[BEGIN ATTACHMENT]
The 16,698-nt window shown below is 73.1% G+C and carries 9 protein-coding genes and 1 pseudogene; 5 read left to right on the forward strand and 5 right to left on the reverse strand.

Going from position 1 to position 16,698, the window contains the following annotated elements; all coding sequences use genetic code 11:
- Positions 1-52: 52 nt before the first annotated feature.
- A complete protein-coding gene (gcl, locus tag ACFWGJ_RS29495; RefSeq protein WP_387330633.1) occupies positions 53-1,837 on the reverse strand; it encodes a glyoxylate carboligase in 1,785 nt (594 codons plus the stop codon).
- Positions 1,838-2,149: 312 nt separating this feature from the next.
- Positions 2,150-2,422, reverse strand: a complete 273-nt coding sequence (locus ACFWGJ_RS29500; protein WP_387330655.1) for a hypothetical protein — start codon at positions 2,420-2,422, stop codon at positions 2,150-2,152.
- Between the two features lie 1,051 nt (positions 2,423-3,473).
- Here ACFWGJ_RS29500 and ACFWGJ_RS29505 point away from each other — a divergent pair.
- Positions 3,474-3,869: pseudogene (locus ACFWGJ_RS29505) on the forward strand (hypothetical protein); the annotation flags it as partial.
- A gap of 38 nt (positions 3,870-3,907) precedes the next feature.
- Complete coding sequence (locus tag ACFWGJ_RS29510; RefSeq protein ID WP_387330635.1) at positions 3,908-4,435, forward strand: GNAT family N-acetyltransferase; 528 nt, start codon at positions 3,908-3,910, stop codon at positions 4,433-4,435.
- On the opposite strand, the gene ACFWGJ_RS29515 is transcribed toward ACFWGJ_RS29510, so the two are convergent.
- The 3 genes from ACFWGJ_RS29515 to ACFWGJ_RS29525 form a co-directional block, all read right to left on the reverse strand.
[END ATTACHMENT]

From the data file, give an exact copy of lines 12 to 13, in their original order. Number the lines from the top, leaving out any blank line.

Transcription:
- On the opposite strand, the gene ACFWGJ_RS29515 is transcribed toward ACFWGJ_RS29510, so the two are convergent.
- The 3 genes from ACFWGJ_RS29515 to ACFWGJ_RS29525 form a co-directional block, all read right to left on the reverse strand.